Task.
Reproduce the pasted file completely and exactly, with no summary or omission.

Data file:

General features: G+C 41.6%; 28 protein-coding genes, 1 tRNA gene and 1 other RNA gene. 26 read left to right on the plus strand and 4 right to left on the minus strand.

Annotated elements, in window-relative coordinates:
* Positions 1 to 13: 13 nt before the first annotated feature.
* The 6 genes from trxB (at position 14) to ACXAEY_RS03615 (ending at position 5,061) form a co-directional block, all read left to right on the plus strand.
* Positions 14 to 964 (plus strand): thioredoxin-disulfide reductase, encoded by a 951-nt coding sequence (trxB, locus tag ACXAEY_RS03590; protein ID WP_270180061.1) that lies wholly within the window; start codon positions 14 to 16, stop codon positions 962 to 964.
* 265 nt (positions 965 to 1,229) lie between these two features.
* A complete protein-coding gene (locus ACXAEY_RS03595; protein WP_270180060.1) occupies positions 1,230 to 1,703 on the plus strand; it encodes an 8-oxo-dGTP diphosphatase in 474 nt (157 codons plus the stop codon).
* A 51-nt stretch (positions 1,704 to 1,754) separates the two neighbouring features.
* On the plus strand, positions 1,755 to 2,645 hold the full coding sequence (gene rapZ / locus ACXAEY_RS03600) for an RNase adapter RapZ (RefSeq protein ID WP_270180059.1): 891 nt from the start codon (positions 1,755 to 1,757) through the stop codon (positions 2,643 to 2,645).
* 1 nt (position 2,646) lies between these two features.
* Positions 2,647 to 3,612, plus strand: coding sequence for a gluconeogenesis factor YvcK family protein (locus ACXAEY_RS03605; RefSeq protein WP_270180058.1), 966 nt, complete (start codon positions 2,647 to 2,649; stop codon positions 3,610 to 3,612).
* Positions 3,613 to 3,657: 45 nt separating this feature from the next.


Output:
General features: G+C 41.6%; 28 protein-coding genes, 1 tRNA gene and 1 other RNA gene. 26 read left to right on the plus strand and 4 right to left on the minus strand.

Annotated elements, in window-relative coordinates:
* Positions 1 to 13: 13 nt before the first annotated feature.
* The 6 genes from trxB (at position 14) to ACXAEY_RS03615 (ending at position 5,061) form a co-directional block, all read left to right on the plus strand.
* Positions 14 to 964 (plus strand): thioredoxin-disulfide reductase, encoded by a 951-nt coding sequence (trxB, locus tag ACXAEY_RS03590; protein ID WP_270180061.1) that lies wholly within the window; start codon positions 14 to 16, stop codon positions 962 to 964.
* 265 nt (positions 965 to 1,229) lie between these two features.
* A complete protein-coding gene (locus ACXAEY_RS03595; protein WP_270180060.1) occupies positions 1,230 to 1,703 on the plus strand; it encodes an 8-oxo-dGTP diphosphatase in 474 nt (157 codons plus the stop codon).
* A 51-nt stretch (positions 1,704 to 1,754) separates the two neighbouring features.
* On the plus strand, positions 1,755 to 2,645 hold the full coding sequence (gene rapZ / locus ACXAEY_RS03600) for an RNase adapter RapZ (RefSeq protein ID WP_270180059.1): 891 nt from the start codon (positions 1,755 to 1,757) through the stop codon (positions 2,643 to 2,645).
* 1 nt (position 2,646) lies between these two features.
* Positions 2,647 to 3,612, plus strand: coding sequence for a gluconeogenesis factor YvcK family protein (locus ACXAEY_RS03605; RefSeq protein WP_270180058.1), 966 nt, complete (start codon positions 2,647 to 2,649; stop codon positions 3,610 to 3,612).
* Positions 3,613 to 3,657: 45 nt separating this feature from the next.